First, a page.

Research Article - Neurophysiology Research (2018) Neurophysiology Research (Special Issue 1-2018)
Effects of autistic traits and context use on social cognitions a mediation analysis.
1Department of Psychology, Graduate School of Letters, Kyoto University, Japan
2Department of Psychology, Nagoya University, Japan
- *Corresponding Author:
- Mitsuhiko Ishikawa
Department of Psychology
Graduate School of Letters
E-mail: [email protected]
Accepted date: September 24, 2017
Citation: Ishikawa M, Itakura S, Tanabe H. Effects of autistic traits and context use on social cognitions a mediation analysis. Neurophysiol Res. 2017;1(1);3-11
The reasons that people with autism spectrum disorders (ASDs) have social difficulties have been a source of debate. One possibility is the idea of context blindness, which stipulates that the lack of spontaneous use of contextual information may be the core deficit of ASD. Here, we examined how autistic traits and the use of context influence social cognitions. Participants were 32 typically functioning adults whose autistic traits were measured to render an Autism Spectrum Quotient (AQ). All participants completed four cognitive tasks: the Embedded Figures Test, a linguistic context judgement task, a social context judgement task, and a Director (perspectivetaking) task. The mediation models were examined via structural equation modelling. The communication factor of the AQ predicted linguistic context use and perspective-taking ability. Linguistic context use explained variance in perspective-taking. However, the indirect effect from the communication factor to perspective-taking through the use of context was not significant. Use of linguistic context may be strongly and independently related to social ability.
Autistic-like traits, Context, Social cognition, Mediation analysis, Communication
Autism Spectrum Disorder (ASD) is described as a developmental disorder and the main characteristic of ASD is a deficit of sociality. Some cognitive theories have attempted to address atypical autistic cognition. One concept that seeks to explain the social difficulties of people with ASD is called context blindness , which refers to a difficulty in using contextual information spontaneously. This difficulty, in turn, leads to social deficits. The idea of context blindness is based in the weak central coherence (WCC) theory, which explains the local processing bias of individuals with ASD in terms of an insufficiency of processing information in context, due either to a deficit in global processing or to a particular strength in local processing [2,3].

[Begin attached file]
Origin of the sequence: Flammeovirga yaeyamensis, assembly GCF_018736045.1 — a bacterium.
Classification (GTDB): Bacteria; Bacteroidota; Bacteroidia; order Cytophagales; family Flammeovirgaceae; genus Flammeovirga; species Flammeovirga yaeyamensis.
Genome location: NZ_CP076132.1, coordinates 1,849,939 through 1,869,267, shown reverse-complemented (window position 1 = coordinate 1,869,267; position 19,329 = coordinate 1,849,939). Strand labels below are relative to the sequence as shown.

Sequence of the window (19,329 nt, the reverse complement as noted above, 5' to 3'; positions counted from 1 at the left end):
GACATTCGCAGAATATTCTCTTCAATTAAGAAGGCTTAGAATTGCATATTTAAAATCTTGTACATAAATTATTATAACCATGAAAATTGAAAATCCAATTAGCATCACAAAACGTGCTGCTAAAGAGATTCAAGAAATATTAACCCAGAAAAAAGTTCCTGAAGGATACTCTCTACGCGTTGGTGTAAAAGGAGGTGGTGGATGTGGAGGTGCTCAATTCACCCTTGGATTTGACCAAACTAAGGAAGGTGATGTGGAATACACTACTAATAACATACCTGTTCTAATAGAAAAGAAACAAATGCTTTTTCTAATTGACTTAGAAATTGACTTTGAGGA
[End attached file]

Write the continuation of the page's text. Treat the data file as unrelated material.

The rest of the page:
The Embedded Figures Test (EFT) has been well validated for processing local information . According to WCC theory, the local processing bias or the deficiency in processing global information enables individuals with ASD to detect the hidden shapes in a complex background more quickly than do typically developing individuals. Additionally, ASD is defined as a continuum from typical development to a diagnosis of autism; therefore, the cognitive styles of non-clinical participants with various levels of “autistic-like traits” have been examined. Autistic-like traits are continuously and normally distributed in the general population . The Autism Spectrum Quotient  has been used widely to measure autistic traits, and is a reliable measure of self-reported traits. Typically developing individuals with high AQ scores have been regarded as sharing the cognitive characteristics of people with a diagnosis of autism, including the display of superior performance on the EFT [7,8].